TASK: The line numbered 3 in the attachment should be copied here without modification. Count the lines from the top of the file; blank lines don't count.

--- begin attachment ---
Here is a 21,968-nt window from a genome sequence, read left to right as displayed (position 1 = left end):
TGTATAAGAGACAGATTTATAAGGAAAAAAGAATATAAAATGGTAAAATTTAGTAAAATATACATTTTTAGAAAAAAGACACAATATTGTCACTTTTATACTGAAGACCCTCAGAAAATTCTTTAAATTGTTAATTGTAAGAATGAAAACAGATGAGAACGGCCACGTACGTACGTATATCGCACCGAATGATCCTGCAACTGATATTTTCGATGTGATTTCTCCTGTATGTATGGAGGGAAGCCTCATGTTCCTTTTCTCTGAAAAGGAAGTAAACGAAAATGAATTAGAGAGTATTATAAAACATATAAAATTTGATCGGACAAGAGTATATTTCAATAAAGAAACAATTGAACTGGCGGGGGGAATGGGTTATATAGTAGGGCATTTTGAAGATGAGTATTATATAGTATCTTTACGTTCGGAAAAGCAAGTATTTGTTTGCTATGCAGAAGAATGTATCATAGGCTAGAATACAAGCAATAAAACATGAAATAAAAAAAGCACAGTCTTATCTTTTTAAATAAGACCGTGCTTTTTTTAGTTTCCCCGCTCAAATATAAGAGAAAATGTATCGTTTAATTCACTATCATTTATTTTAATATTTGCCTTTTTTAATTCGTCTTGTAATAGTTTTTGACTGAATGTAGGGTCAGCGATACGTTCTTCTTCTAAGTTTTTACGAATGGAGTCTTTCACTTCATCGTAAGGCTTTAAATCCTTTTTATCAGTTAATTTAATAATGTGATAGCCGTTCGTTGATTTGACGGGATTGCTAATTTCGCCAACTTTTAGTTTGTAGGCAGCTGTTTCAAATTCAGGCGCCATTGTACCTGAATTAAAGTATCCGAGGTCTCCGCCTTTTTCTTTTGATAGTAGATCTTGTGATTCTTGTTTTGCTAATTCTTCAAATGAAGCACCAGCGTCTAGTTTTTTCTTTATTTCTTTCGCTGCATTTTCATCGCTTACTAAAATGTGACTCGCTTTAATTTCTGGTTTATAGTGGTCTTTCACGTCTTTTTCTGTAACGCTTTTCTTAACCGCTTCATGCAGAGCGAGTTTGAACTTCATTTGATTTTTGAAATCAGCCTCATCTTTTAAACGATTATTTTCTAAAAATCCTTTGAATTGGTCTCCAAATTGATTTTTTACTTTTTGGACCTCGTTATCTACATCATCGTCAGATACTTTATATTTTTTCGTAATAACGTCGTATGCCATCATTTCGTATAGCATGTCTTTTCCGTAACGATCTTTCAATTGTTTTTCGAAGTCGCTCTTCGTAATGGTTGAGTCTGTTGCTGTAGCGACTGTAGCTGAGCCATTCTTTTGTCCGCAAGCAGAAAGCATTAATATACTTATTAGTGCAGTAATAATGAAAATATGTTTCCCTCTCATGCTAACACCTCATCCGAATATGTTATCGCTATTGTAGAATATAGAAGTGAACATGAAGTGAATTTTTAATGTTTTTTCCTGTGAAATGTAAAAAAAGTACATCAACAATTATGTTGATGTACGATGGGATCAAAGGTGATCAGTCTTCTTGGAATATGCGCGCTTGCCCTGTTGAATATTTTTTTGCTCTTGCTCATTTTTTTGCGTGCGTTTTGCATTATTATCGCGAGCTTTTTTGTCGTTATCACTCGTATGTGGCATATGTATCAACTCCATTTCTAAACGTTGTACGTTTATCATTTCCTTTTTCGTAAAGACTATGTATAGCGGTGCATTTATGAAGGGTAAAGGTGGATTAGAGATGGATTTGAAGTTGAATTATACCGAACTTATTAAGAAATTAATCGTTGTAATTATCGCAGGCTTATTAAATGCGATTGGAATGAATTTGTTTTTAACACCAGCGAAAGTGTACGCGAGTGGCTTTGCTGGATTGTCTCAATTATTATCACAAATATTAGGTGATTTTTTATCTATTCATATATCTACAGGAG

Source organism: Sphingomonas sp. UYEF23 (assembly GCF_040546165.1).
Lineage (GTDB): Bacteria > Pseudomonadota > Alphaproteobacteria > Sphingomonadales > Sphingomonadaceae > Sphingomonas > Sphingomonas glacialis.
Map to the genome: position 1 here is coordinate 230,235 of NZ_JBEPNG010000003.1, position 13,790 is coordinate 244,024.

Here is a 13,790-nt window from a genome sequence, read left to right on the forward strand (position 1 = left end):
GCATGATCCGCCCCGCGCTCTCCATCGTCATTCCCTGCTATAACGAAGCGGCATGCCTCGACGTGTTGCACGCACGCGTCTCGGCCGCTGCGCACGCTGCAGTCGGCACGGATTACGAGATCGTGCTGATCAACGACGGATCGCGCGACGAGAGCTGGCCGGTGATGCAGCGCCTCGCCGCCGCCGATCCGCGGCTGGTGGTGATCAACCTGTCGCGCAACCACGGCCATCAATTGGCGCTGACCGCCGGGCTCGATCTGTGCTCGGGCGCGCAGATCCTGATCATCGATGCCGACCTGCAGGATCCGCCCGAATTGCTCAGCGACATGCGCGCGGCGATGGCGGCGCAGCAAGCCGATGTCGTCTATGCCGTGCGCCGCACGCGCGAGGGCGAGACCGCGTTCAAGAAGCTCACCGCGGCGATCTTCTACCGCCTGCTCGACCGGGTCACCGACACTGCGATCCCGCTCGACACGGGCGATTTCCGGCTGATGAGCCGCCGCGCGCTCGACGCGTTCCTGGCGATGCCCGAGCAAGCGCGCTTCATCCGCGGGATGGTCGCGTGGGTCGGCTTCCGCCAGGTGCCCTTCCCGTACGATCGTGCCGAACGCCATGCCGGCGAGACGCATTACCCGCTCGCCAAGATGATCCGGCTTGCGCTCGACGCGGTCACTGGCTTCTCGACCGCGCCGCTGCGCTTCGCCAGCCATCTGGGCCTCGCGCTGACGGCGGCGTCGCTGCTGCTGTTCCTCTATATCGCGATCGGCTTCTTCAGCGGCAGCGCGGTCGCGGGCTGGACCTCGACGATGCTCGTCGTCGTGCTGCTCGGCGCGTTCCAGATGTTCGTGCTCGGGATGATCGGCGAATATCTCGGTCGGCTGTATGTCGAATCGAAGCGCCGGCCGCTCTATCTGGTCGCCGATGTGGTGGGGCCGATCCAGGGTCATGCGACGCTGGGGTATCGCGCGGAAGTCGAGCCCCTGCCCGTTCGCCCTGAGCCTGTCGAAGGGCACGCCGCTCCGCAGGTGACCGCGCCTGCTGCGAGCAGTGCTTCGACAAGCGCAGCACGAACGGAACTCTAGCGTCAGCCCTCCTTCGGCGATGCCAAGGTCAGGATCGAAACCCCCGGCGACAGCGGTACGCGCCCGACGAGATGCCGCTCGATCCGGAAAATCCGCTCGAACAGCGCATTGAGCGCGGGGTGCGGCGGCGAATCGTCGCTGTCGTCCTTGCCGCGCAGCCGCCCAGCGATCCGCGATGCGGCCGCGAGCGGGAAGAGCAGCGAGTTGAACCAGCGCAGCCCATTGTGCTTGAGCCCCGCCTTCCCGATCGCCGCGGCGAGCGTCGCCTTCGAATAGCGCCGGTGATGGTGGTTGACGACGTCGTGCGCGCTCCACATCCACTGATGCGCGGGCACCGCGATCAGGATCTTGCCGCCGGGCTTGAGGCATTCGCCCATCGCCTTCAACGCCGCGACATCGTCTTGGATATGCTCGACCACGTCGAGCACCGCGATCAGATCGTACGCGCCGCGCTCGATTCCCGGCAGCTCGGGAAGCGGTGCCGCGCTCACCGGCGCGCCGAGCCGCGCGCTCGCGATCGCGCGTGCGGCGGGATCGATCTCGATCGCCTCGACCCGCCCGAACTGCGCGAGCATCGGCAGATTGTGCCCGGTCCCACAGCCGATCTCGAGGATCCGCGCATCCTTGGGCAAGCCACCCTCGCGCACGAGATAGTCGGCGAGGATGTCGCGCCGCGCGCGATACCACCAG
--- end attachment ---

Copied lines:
Source organism: Sphingomonas sp. UYEF23 (assembly GCF_040546165.1).